that they want everybody to know that pot is still an illegal substance under federal law in colorado and washington and said that the justice department -- remember, i asked this question of jay carney at the briefing. i still got some grief last night or ribbing from my fellow journalists at the white house. about the fact that i was the one who asked the pot question. >> of course. >> bill: i admitted i'm a former pothead. >> hey, once a pothead always a pothead, buddy. there is no former pothead. >> bill: all right i'm a pothead. the justice department said they're still obliged to enforce federal law. i'll give that a great big capital b capital s. every police department, they decide what laws they enforce and what laws they don't. what are you going to spend money on? what are you going to spend time on? they should not spend time on pot -- chasing pot users in colorado or washington. the people have spoken. >> the voters agree with you. they've had their say. >> bill: all right. by the way president obama who
. the united states supreme court said yesterday it'll hear two cases challenging laws that define marriage as only between a man and a woman. one of them is california's ban on same sex marriage, proposition eight which voters approved in 2008. lower courts ruled that the proposition was not congress constitutional. the other case is from new york, it challenges the defense of marriage act that requires the government to deny federal benefits to legally married gay couples. it was passed in 1996 and signed by president clinton. reaction in san francisco's castro district included a range of emotions. yesterday's decision means same sex couples in california must put marriage plans on hold. they could have started marrying pleadly if the court denied review. activists say they feel some momentum from the november elections. >> three states legalized same sex marriage just a month ago. the tide is shifting. >> i want it to be tackled. i want to get married and i want to be married in any state. >> many people say they are happy the court will address the issue but they say they understand
. that is what law says must happen unless we reform it. i think that is a terrible way to run a public pension program. it should have reforms. the last such reforms that have been suggested, i would be happy with any of them. there is a set of leaders and social security that is not complicated that can be done and should be done. that would be the best thing for social security. host: thank you for being on c- span. palm beach, fla., in the and the blind -- -- on the independent line -- caller: as an independent, i am starting to form an opinion that if president obama wants to go over the fiscal cliff, it appears that way, because he has had no credible counteroffer. he says i will give you cuts in the future but he is not specific. his speeches are always peppered with we have to invest. he does not mean in the private sector. he wants more the firefighters, teachers, policemen. this adds to the public debt. we are borrowing, from what i read yesterday, 46 cents on every dollar. that appears to me to be untenable. i am no fan of john boehner but he makes an offer that got him in touch with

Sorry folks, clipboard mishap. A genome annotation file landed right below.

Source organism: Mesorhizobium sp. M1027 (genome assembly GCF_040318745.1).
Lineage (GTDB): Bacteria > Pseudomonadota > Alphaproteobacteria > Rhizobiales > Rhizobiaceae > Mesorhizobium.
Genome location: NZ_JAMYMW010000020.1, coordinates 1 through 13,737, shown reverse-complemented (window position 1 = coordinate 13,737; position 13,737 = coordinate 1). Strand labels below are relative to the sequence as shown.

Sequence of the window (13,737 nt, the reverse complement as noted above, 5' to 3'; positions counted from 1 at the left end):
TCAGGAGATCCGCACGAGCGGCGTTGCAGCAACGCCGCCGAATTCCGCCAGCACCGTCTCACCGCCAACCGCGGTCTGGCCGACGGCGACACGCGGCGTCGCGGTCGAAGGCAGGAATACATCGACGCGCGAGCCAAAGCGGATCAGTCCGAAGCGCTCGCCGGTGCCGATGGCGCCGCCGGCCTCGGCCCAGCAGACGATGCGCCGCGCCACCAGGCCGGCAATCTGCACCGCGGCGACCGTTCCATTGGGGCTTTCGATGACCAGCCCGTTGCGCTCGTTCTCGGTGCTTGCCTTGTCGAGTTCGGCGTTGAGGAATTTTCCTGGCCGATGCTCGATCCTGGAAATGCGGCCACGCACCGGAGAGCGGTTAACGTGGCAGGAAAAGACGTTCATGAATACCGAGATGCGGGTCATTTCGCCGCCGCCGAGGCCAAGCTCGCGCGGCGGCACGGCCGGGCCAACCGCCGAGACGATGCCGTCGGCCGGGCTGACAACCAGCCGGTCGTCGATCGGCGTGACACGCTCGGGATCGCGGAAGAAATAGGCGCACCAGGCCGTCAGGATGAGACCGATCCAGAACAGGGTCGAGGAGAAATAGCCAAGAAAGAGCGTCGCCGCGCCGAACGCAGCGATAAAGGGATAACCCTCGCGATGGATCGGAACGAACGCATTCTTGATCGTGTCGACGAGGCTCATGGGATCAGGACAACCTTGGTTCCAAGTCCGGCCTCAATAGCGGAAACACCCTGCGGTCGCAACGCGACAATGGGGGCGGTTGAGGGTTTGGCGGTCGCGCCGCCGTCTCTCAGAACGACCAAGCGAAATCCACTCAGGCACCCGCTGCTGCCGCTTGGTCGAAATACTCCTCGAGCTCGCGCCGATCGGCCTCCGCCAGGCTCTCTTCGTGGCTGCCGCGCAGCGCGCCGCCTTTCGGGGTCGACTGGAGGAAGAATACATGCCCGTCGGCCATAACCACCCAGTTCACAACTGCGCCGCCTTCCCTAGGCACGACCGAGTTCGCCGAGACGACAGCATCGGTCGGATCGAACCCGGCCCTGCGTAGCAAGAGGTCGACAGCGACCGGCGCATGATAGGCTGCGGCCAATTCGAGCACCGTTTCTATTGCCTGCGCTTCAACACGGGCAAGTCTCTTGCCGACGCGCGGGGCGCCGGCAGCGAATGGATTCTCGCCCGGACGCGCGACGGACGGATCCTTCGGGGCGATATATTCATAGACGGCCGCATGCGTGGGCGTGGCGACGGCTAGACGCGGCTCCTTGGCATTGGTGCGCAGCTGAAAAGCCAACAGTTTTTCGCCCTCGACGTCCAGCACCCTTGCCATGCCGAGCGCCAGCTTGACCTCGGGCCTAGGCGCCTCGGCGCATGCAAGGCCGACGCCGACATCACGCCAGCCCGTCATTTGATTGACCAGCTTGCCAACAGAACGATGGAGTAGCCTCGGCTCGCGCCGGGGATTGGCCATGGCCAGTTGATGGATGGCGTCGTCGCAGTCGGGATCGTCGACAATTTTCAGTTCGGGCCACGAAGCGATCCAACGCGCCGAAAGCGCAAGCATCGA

to break open the atm. >>> there is a renewed push in virginia tonight to change the laws when it comes to texting and driving. police need another reason to pull you over. texting while driving is a secondary offense. adam tuss explains how one local county is getting around the rules to hand out more tickets and stop the dangerous and growing problem. >> reporter: you don't have to be out on the roads long to see it. drivers texting. some even cruising down the interstate at high speeds. we saw this driver rolling along at 60 miles per hour today. he just kept rolling, and rolling, and about 20 seconds later put down the phone. here in fairfax county, police have been using a law called failure to pay full-time attention to pull over drivers who are texting, or are distracted behind the wheel. >> not a day goes by that people don't notice other drivers texting while driving. and our officers are doing what they can to enforce this. >> reporter: and she tells news4 these kinds of violations have skyrocketed. in 2009, about 7,000 offenses. in 2010, over 9,000. last year, and this year,